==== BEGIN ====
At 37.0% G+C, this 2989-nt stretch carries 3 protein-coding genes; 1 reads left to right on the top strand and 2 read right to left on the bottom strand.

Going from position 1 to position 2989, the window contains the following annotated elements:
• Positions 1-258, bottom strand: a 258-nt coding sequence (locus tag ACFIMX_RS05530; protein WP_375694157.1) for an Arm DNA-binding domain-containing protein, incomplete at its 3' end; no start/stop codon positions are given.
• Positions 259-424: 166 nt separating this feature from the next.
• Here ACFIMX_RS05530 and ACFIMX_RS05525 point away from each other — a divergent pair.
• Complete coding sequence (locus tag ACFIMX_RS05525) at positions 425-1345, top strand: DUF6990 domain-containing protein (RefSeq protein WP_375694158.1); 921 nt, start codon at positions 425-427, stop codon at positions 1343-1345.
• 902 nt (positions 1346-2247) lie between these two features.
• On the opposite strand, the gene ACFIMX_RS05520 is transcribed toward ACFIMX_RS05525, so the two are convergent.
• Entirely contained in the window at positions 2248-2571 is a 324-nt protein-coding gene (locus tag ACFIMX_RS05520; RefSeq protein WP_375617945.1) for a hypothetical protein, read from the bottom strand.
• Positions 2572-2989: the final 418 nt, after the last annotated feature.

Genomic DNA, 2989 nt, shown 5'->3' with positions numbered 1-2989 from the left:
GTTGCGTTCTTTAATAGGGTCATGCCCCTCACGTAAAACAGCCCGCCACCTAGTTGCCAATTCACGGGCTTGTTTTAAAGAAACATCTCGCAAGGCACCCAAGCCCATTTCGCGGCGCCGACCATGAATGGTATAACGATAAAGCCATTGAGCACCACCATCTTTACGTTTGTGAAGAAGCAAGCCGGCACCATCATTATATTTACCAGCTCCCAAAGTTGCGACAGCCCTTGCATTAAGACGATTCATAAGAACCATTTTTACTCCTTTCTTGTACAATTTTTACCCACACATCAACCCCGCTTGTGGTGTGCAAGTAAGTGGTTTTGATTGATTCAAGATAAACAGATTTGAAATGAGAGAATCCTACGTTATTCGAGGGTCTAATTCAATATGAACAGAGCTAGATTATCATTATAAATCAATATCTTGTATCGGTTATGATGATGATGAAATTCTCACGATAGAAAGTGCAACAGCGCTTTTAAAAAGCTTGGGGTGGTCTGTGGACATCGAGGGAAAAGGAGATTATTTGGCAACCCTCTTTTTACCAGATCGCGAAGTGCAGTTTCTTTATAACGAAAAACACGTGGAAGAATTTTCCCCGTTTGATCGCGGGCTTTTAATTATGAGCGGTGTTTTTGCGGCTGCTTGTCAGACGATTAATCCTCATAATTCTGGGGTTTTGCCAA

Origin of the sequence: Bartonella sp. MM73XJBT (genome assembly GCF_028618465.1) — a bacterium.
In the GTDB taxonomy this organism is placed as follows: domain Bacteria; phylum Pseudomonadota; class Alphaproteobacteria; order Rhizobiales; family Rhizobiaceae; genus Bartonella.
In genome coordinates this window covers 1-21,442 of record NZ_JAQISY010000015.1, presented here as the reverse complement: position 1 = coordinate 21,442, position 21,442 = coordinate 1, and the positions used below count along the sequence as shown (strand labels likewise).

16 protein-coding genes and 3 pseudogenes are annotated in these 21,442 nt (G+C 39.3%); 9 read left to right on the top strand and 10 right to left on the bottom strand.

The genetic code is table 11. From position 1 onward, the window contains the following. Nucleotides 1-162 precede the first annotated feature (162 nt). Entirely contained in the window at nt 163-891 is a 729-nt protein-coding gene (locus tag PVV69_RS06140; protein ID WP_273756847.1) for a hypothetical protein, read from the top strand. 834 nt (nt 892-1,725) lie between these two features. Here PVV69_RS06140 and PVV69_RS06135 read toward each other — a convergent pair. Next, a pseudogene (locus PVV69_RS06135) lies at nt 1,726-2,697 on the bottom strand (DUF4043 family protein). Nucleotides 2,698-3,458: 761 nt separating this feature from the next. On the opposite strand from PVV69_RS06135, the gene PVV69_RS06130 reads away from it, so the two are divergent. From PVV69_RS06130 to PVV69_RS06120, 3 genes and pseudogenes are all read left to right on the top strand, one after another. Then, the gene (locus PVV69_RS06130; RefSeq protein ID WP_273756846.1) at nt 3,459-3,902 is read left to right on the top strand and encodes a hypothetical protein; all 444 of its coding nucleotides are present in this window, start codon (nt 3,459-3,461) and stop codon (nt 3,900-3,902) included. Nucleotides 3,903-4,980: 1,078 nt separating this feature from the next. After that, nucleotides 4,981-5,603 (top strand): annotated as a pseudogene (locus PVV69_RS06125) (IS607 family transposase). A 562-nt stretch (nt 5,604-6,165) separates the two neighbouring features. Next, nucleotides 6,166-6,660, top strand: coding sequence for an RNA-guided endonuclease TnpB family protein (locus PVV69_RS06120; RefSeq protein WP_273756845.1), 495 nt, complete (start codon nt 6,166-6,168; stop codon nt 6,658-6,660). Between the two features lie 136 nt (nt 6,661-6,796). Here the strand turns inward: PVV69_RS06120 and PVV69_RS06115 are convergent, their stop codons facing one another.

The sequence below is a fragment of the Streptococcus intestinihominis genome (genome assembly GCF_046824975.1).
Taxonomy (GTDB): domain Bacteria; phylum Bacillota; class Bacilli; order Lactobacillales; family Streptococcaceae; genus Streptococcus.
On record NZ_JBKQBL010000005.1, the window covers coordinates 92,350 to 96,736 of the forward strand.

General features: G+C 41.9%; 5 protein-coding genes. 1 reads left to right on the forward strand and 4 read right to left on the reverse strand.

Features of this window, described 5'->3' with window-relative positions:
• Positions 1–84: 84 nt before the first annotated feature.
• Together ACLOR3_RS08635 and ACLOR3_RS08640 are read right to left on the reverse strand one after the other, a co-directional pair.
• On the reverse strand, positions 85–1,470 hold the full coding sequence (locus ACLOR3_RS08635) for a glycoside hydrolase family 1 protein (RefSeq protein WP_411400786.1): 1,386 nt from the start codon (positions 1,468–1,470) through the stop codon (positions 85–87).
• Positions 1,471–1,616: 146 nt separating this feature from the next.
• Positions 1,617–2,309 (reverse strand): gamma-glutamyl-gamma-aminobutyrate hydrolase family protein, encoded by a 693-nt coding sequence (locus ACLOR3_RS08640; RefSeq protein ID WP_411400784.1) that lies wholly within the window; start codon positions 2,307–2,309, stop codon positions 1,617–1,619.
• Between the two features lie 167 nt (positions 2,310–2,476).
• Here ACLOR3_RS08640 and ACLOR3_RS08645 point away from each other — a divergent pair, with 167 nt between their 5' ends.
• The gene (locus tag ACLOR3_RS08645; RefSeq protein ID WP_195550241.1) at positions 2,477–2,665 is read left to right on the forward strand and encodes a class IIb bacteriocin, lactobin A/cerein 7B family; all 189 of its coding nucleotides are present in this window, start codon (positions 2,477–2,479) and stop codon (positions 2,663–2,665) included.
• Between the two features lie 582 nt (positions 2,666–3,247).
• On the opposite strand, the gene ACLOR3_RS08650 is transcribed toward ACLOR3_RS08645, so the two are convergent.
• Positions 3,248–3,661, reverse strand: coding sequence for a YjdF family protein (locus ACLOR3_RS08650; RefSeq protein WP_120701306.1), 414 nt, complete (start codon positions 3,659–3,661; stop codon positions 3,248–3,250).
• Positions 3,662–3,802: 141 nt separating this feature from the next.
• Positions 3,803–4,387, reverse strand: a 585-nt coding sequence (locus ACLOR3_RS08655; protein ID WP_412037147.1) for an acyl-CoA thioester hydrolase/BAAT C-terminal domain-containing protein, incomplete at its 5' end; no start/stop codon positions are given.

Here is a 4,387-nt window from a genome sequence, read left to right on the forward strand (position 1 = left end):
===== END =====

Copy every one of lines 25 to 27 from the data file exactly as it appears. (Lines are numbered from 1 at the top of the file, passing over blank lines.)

• On the reverse strand, positions 85–1,470 hold the full coding sequence (locus ACLOR3_RS08635) for a glycoside hydrolase family 1 protein (RefSeq protein WP_411400786.1): 1,386 nt from the start codon (positions 1,468–1,470) through the stop codon (positions 85–87).
• Positions 1,471–1,616: 146 nt separating this feature from the next.
• Positions 1,617–2,309 (reverse strand): gamma-glutamyl-gamma-aminobutyrate hydrolase family protein, encoded by a 693-nt coding sequence (locus ACLOR3_RS08640; RefSeq protein ID WP_411400784.1) that lies wholly within the window; start codon positions 2,307–2,309, stop codon positions 1,617–1,619.